LANSING — A judge recently struck down key changes to Michigan's ballot drive law, ruling that a geographic limit on petition gathering unconstitutionally makes it harder to qualify proposals for a public vote.
Court of Claims Judge Cynthia Stephens said last month the state constitution does not allow the threshold that was approved by the Republican-led Legislature and then-Gov. Rick Snyder in last year's lame-duck session.
The law says no more than 15% of petition signatures can be used from any one of the state's 14 congressional districts – a restriction that prevents ballot committees from solely targeting the most heavily populated, more Democratic urban areas.
"The effect of the 15% geographic limitation would undoubtedly drive petition circulators from the state's population hubs and would impede circulators' abilities to satisfy the Constitution's signature requirements," Stephens wrote in her opinion.
She also nullified a new requirement that each petition indicate whether a circulator is paid or a volunteer. She let other portions of the law stand, including a requirement that paid gatherers file an affidavit with the secretary of state and the invalidation of signatures that do not meet technical requirements.
Stephens was initially appointed to the bench by former Gov. Jennifer Granholm, a Democrat.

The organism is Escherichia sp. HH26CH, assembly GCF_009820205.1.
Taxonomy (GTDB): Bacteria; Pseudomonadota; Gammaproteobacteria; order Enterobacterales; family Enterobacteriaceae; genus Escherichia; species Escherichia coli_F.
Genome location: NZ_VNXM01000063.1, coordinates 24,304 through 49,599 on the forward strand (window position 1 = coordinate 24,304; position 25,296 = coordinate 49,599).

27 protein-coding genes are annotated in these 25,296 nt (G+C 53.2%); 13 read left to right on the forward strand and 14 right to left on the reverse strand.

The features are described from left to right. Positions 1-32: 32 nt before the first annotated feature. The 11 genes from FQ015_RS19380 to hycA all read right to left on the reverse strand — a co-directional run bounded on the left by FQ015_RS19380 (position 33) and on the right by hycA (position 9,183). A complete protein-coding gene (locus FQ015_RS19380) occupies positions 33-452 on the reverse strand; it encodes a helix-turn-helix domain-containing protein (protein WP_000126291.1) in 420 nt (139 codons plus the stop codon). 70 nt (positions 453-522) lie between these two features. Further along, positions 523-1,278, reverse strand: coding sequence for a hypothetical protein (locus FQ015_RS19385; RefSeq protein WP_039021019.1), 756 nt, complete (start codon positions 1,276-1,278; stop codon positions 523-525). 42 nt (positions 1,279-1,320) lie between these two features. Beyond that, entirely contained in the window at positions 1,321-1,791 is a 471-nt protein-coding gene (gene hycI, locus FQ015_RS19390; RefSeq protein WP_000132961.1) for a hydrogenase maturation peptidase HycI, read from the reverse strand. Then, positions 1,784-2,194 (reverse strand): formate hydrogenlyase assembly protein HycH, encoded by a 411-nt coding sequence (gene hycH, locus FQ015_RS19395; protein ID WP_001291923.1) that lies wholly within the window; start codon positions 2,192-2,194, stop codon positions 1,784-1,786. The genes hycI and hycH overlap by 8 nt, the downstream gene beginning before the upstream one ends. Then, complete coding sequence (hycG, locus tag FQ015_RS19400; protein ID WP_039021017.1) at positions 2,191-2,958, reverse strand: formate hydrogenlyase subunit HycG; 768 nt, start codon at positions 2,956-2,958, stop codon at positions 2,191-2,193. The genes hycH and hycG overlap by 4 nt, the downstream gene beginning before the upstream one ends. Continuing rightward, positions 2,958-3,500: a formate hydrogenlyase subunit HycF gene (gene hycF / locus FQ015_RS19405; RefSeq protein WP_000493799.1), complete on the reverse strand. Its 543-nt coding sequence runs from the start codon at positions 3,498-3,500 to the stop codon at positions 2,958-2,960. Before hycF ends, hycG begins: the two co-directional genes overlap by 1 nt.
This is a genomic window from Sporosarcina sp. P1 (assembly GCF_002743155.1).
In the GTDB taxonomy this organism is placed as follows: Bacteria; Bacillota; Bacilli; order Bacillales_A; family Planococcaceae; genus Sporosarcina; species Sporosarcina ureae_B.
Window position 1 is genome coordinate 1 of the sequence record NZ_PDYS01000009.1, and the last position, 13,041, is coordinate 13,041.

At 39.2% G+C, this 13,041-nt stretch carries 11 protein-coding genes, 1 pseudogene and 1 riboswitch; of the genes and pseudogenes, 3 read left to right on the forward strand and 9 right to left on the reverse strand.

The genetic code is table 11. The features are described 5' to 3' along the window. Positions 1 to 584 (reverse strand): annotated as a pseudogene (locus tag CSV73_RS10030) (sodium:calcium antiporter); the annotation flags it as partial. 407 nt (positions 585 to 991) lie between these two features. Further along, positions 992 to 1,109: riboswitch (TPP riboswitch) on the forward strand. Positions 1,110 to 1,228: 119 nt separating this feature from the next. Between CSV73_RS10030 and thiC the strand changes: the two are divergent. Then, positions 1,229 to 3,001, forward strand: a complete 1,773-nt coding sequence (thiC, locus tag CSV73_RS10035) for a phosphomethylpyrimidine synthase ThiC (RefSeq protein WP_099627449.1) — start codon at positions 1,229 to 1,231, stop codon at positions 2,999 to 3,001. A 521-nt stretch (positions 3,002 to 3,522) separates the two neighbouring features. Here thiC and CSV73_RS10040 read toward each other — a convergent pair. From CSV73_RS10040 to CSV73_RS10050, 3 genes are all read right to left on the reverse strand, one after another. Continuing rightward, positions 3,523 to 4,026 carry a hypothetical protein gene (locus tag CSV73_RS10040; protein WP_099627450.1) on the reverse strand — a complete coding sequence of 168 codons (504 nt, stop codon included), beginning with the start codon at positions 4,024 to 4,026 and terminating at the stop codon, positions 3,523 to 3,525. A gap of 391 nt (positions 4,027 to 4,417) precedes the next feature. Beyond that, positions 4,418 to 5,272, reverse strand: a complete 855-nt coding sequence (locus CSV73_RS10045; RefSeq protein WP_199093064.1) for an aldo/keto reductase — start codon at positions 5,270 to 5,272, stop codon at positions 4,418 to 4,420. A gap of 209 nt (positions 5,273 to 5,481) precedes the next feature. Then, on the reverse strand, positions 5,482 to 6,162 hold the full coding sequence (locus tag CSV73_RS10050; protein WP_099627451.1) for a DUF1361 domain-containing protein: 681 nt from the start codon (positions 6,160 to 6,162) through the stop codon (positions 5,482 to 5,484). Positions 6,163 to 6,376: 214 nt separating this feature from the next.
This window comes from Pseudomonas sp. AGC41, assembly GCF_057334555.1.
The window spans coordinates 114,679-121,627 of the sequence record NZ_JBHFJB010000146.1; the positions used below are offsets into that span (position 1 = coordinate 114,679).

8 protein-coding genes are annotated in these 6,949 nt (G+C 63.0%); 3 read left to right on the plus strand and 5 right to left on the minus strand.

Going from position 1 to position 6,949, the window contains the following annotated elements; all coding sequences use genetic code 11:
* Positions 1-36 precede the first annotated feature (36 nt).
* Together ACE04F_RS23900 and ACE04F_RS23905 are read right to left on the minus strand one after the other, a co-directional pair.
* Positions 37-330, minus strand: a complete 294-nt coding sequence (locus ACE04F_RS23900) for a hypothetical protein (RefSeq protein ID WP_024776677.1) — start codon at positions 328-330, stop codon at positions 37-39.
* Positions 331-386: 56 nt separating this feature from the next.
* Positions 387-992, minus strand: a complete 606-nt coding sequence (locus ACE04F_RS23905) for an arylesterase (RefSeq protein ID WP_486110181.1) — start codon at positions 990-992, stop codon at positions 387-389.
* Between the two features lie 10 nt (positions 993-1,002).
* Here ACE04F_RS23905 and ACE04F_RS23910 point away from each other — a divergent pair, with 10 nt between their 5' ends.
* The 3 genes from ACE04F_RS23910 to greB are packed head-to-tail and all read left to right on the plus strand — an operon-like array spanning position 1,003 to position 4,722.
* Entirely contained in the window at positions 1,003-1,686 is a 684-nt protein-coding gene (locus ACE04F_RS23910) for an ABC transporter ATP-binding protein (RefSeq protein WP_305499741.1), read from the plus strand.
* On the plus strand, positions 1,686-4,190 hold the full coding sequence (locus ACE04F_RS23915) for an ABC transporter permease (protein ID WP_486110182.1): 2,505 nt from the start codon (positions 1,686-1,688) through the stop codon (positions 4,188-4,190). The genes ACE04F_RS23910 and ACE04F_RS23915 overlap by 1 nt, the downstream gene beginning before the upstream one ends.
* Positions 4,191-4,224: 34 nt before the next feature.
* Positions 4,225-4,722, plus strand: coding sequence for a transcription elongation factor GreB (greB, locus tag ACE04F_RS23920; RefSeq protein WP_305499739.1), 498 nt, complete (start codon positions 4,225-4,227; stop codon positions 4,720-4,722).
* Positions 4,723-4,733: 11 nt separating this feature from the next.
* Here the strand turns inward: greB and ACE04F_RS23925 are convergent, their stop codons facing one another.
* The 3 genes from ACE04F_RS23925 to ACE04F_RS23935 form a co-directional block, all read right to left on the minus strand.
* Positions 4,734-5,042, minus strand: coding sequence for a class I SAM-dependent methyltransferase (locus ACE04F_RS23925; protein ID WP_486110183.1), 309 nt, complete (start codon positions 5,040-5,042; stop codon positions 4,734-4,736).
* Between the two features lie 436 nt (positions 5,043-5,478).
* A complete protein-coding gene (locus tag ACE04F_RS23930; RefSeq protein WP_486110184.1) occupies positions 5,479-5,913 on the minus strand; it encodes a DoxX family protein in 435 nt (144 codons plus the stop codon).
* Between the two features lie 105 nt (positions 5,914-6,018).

The Senate will likely appeal, said a spokeswoman for Senate Majority Leader Mike Shirkey. A spokesman for House Speaker Lee Chatfield said he had not yet reviewed the decision.
A lawsuit was filed in May by the League of Women Voters of Michigan, a ballot committee and voters who said lawmakers could not amend the constitution with legislation and contended the 15% requirement would dramatically increase the cost and difficulty of mounting successful citizen petition campaigns.
The law is backed by business groups and GOP legislators who have said it adds transparency and accountability to the petition-gathering process and ensures statewide input earlier on ballot drives funded by out-of-state interests.
Democratic Attorney General Dana Nessel previously said the 15% limit and other portions of the law are unconstitutional. State election officials will comply with her opinion, which is not binding on courts, unless an appellate court issues orders otherwise.
Republicans, who still control the Legislature while Democrat Gretchen Whitmer is governor, approved the law in December – a month after voters passed three Democratic-backed proposals to legalize marijuana for recreational use, curtail the gerrymandering of congressional and legislative districts, and expand voting options.
To make the ballot in 2020 or 2022, groups proposing a constitutional amendment must submit 425,000 signatures. The threshold is 340,000 for an initiative and 212,000 for a referendum.
The defendant in the case is Democratic Secretary of State Jocelyn Benson, who is named in her official capacity as the state's top election official. Benson, who has criticized the changes to the initiative process, welcomed Friday's ruling.
"As we've said previously, both the Michigan Constitution and the First Amendment to the U.S. Constitution protect Michigan citizens' right to amend our laws or state constitution through direct citizen petitions," spokesman Shawn Sharkey said in a written statement.
Nessel's spokeswoman said she was "very pleased" with the decision.